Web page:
Youth cultures and subcultures have been described as being particularly dynamic in terms of aesthetical and symbolic creations in various fields, namely by using music, street-art and digital media (Bennett, 2018; Campos, 2018; Dahlgren, 2013). Political agency and civic participation also develop alternative and unorthodox creativities, through expressions that combine ideological combat with ludic aspects (Martin, 2015). These praxes play a key role in the way through which youth commits to social causes, joining movements of resistance and engaging in dialogue/conflict with given categories of class, gender, ethnicity, amongst others. An ever-growing body of literature is pointing out precisely the political role of DIY cultures as well as cultural activism, capturing the convergence between cause-based engagement and artistic expression (Bennett & Guerra, 2018; Davies, 2009; Wood, 2012).
The interdisciplinary team of our ArtCitizenship Research Project applies qualitative methods of research mostly via multi-sited ethnography (Cefaï, 2010; Charmaz, 2006; Geertz, 1973; Marcus, 1995). We will bring results based on Portuguese artivists, revealing the impact and the complexity of human interactions aiming towards an ideal goal in citizenship, in which creativity and collectiveness are key elements (Shepard, 2011). We expect to show how, in Portugal, the so-called “millennials” who lived through the 2008-2014 financial crisis, develop particular methods and artistic tools, with an acute sense of compromise. Having a glocal consciousness, the majority of the 60 artivists we have interviewed, privilege local impact, peer-to-peer, often with micro-financing and intensive cooperation.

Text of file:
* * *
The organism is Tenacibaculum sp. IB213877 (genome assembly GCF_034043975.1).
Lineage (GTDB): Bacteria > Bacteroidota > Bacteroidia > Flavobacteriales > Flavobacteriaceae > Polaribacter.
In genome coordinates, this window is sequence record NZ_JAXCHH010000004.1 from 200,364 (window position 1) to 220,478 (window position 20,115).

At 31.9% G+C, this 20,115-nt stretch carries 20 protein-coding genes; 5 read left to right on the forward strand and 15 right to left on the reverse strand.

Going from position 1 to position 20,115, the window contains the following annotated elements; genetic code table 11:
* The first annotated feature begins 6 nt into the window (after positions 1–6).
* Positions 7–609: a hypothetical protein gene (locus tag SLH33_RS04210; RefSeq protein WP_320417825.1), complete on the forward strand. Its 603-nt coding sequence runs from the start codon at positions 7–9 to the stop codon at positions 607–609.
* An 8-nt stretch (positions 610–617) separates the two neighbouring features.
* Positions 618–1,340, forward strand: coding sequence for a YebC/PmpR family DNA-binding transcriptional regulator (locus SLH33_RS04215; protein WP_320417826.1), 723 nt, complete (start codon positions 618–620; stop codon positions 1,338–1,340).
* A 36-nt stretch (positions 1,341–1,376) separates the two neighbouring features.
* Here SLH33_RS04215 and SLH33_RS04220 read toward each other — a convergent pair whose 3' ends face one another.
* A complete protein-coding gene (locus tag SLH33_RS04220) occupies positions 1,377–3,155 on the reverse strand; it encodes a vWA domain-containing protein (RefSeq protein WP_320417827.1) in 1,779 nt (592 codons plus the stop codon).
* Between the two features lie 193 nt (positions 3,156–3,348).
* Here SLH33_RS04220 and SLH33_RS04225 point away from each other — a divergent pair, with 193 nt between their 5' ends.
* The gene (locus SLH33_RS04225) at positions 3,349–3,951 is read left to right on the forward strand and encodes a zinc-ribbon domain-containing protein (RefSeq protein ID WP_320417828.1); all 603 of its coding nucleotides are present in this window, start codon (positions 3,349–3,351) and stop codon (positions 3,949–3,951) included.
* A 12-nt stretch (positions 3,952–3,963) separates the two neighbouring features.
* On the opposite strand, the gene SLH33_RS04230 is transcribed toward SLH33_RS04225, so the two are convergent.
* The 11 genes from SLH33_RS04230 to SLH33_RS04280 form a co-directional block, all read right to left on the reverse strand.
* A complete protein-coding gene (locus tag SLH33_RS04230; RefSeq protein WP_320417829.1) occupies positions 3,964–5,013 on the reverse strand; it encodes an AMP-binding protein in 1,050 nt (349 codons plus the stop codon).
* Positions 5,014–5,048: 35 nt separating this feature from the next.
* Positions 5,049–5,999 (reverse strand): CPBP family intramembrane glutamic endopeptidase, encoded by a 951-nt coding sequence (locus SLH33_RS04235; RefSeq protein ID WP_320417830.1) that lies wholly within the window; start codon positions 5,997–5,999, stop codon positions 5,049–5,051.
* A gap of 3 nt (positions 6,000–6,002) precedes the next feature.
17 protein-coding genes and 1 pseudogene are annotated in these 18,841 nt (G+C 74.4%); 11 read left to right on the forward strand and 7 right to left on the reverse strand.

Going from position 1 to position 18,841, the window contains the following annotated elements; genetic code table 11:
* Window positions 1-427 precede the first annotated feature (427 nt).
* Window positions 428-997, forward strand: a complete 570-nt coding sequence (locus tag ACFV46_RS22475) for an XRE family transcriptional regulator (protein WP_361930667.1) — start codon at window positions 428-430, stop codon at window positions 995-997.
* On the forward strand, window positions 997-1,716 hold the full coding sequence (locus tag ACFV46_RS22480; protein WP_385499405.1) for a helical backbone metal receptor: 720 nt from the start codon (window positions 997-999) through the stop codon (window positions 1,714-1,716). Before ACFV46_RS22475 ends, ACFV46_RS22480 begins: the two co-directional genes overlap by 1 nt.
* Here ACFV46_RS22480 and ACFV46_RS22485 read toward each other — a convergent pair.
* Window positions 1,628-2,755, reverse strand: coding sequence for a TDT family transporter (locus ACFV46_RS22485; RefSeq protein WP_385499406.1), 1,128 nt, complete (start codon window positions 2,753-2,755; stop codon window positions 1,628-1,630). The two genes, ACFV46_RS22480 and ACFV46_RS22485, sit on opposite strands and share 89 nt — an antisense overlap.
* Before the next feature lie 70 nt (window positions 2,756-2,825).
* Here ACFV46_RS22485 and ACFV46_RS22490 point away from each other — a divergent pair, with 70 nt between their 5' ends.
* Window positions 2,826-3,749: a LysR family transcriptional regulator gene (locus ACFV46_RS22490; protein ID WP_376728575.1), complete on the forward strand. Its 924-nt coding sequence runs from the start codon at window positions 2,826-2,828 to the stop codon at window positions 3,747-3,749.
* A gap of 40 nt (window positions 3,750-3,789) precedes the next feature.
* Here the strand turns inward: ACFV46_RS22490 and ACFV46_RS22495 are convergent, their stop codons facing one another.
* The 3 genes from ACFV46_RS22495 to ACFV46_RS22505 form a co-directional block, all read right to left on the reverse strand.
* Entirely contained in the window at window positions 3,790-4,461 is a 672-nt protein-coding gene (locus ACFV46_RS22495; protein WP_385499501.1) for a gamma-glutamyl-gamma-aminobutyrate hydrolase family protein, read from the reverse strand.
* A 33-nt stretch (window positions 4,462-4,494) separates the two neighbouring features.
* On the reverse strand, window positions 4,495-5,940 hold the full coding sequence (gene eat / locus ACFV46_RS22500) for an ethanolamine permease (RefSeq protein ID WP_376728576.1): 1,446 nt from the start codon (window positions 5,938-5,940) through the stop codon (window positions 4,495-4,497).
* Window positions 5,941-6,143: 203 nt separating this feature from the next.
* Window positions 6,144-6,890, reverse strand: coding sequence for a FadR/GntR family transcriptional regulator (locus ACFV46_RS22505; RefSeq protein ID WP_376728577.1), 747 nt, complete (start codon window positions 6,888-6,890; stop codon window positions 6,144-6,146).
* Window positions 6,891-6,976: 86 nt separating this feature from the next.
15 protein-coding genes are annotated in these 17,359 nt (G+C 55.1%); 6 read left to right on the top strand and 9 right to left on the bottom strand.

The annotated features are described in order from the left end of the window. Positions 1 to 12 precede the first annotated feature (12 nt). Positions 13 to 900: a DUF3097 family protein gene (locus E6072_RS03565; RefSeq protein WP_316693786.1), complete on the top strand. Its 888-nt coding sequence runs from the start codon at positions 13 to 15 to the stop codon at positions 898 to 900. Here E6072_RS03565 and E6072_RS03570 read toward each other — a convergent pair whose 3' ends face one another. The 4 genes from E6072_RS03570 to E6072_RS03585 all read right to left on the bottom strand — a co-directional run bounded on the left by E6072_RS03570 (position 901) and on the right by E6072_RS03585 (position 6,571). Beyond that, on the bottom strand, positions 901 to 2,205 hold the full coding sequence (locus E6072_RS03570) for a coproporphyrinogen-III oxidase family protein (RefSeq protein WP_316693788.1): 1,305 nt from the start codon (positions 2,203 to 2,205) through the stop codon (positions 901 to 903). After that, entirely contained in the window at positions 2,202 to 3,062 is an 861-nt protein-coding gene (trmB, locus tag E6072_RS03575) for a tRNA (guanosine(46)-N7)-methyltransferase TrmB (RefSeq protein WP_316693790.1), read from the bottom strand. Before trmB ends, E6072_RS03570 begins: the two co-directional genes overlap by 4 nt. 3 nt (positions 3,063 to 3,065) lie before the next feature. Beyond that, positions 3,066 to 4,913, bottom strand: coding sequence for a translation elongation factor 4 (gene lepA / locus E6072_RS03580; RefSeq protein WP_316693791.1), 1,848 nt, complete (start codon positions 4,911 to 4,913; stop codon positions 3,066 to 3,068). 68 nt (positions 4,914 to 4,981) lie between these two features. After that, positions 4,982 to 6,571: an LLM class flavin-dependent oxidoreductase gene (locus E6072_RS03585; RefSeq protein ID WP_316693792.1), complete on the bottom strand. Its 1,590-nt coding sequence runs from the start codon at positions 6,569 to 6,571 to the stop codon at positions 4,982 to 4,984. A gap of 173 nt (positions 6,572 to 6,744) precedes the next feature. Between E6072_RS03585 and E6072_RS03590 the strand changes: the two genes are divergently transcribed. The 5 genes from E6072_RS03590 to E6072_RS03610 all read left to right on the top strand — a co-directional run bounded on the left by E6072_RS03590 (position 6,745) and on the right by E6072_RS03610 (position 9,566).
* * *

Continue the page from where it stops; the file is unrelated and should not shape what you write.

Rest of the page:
Art worlds are still grounds for broader and urgent action. It may be for local change, for global awareness, just as it may be for very personal reasons and effects. Based on the idea of “common culture” (Willis, 1990), we shall problematise everyday interactions impacted by artforms. Art becomes an embodied tool for an “esthetical life” (Shusterman, 1991), namely by insisting on what Dewey named “art as an experience” (2010).